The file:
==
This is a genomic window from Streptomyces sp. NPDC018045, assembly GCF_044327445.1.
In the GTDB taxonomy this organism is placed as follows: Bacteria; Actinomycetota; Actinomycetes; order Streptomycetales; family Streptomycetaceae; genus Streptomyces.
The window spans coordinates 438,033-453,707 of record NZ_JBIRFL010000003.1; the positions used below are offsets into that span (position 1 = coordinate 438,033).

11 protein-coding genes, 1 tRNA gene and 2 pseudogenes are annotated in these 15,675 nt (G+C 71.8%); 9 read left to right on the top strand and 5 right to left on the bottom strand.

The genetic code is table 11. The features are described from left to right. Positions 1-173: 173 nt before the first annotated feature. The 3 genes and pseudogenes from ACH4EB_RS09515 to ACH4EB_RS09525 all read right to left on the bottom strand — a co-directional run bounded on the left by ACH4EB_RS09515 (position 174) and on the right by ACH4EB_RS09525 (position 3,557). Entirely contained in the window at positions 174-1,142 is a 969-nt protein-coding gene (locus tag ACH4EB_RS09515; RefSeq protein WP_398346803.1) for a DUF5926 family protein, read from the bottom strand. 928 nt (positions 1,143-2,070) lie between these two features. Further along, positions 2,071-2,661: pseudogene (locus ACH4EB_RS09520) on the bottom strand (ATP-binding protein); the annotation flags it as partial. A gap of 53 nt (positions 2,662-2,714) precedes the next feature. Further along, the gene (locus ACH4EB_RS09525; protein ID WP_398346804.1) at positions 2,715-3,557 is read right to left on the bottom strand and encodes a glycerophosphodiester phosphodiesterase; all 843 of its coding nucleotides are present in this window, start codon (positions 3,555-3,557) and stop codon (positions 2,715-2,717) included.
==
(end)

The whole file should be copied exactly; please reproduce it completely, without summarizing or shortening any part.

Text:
This is a genomic window from Streptomyces sp. NPDC018045, assembly GCF_044327445.1.
In the GTDB taxonomy this organism is placed as follows: Bacteria; Actinomycetota; Actinomycetes; order Streptomycetales; family Streptomycetaceae; genus Streptomyces.
The window spans coordinates 438,033-453,707 of record NZ_JBIRFL010000003.1; the positions used below are offsets into that span (position 1 = coordinate 438,033).

11 protein-coding genes, 1 tRNA gene and 2 pseudogenes are annotated in these 15,675 nt (G+C 71.8%); 9 read left to right on the top strand and 5 right to left on the bottom strand.

The genetic code is table 11. The features are described from left to right. Positions 1-173: 173 nt before the first annotated feature. The 3 genes and pseudogenes from ACH4EB_RS09515 to ACH4EB_RS09525 all read right to left on the bottom strand — a co-directional run bounded on the left by ACH4EB_RS09515 (position 174) and on the right by ACH4EB_RS09525 (position 3,557). Entirely contained in the window at positions 174-1,142 is a 969-nt protein-coding gene (locus tag ACH4EB_RS09515; RefSeq protein WP_398346803.1) for a DUF5926 family protein, read from the bottom strand. 928 nt (positions 1,143-2,070) lie between these two features. Further along, positions 2,071-2,661: pseudogene (locus ACH4EB_RS09520) on the bottom strand (ATP-binding protein); the annotation flags it as partial. A gap of 53 nt (positions 2,662-2,714) precedes the next feature. Further along, the gene (locus ACH4EB_RS09525; protein ID WP_398346804.1) at positions 2,715-3,557 is read right to left on the bottom strand and encodes a glycerophosphodiester phosphodiesterase; all 843 of its coding nucleotides are present in this window, start codon (positions 3,555-3,557) and stop codon (positions 2,715-2,717) included.